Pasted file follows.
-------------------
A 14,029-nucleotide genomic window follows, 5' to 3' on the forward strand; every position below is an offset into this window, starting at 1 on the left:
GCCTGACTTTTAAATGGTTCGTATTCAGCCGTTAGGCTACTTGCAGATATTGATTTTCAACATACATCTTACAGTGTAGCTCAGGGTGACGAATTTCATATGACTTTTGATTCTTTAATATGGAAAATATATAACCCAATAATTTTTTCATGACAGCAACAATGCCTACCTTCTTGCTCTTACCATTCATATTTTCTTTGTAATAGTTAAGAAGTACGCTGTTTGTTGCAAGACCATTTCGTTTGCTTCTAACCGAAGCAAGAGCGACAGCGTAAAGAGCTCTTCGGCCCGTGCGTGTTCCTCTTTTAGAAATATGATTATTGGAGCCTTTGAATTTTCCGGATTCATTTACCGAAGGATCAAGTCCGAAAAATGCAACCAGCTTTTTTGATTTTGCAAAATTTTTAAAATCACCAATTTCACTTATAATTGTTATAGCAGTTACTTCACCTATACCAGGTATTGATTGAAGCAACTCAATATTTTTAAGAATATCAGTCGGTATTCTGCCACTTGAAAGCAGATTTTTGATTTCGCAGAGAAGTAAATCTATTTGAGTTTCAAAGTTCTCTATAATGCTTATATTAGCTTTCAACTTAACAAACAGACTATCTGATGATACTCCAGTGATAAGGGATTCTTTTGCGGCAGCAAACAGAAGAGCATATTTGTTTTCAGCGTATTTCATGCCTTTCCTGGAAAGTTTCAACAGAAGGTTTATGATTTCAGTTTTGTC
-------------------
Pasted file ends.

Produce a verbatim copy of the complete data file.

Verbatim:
A 14,029-nucleotide genomic window follows, 5' to 3' on the forward strand; every position below is an offset into this window, starting at 1 on the left:
GCCTGACTTTTAAATGGTTCGTATTCAGCCGTTAGGCTACTTGCAGATATTGATTTTCAACATACATCTTACAGTGTAGCTCAGGGTGACGAATTTCATATGACTTTTGATTCTTTAATATGGAAAATATATAACCCAATAATTTTTTCATGACAGCAACAATGCCTACCTTCTTGCTCTTACCATTCATATTTTCTTTGTAATAGTTAAGAAGTACGCTGTTTGTTGCAAGACCATTTCGTTTGCTTCTAACCGAAGCAAGAGCGACAGCGTAAAGAGCTCTTCGGCCCGTGCGTGTTCCTCTTTTAGAAATATGATTATTGGAGCCTTTGAATTTTCCGGATTCATTTACCGAAGGATCAAGTCCGAAAAATGCAACCAGCTTTTTTGATTTTGCAAAATTTTTAAAATCACCAATTTCACTTATAATTGTTATAGCAGTTACTTCACCTATACCAGGTATTGATTGAAGCAACTCAATATTTTTAAGAATATCAGTCGGTATTCTGCCACTTGAAAGCAGATTTTTGATTTCGCAGAGAAGTAAATCTATTTGAGTTTCAAAGTTCTCTATAATGCTTATATTAGCTTTCAACTTAACAAACAGACTATCTGATGATACTCCAGTGATAAGGGATTCTTTTGCGGCAGCAAACAGAAGAGCATATTTGTTTTCAGCGTATTTCATGCCTTTCCTGGAAAGTTTCAACAGAAGGTTTATGATTTCAGTTTTGTC